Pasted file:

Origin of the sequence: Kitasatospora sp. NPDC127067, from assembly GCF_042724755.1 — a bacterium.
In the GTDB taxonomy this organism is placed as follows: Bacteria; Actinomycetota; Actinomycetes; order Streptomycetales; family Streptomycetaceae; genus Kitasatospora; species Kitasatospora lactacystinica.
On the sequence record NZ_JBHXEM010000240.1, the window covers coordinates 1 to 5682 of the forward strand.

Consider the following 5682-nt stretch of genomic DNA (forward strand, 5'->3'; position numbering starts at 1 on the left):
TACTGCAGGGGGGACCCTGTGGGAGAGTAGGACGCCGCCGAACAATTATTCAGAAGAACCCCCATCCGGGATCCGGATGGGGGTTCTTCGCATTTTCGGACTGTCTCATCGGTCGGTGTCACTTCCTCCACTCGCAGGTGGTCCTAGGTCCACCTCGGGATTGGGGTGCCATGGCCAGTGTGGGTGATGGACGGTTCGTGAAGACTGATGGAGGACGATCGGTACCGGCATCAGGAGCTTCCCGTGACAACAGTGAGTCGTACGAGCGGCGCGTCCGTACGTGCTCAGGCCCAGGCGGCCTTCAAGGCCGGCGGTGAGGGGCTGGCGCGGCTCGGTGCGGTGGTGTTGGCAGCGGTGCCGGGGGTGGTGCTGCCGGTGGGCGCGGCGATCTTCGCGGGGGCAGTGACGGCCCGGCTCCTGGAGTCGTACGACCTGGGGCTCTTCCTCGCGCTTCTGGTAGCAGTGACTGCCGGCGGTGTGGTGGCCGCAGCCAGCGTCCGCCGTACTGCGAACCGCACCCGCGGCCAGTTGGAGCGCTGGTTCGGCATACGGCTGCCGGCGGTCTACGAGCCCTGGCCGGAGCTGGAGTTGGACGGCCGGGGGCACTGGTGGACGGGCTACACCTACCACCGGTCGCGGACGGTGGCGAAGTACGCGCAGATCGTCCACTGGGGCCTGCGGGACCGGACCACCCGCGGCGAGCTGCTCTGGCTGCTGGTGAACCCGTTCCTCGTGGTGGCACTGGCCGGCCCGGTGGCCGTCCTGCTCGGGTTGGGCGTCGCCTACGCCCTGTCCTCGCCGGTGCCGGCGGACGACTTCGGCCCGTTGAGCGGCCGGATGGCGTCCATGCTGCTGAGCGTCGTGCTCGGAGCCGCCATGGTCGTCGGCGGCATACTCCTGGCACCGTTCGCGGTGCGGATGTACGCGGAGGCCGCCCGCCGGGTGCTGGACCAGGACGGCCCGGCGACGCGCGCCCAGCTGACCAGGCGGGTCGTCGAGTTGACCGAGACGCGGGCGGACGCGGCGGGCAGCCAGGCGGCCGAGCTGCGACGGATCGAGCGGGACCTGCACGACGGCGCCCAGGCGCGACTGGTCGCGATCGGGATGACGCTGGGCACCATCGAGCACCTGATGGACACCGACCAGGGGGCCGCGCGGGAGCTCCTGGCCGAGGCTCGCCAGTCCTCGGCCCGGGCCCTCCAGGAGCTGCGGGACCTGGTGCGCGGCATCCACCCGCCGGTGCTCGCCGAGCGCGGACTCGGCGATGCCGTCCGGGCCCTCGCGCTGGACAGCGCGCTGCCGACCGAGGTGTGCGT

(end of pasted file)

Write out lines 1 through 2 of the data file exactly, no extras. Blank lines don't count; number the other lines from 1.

Origin of the sequence: Kitasatospora sp. NPDC127067, from assembly GCF_042724755.1 — a bacterium.
In the GTDB taxonomy this organism is placed as follows: Bacteria; Actinomycetota; Actinomycetes; order Streptomycetales; family Streptomycetaceae; genus Kitasatospora; species Kitasatospora lactacystinica.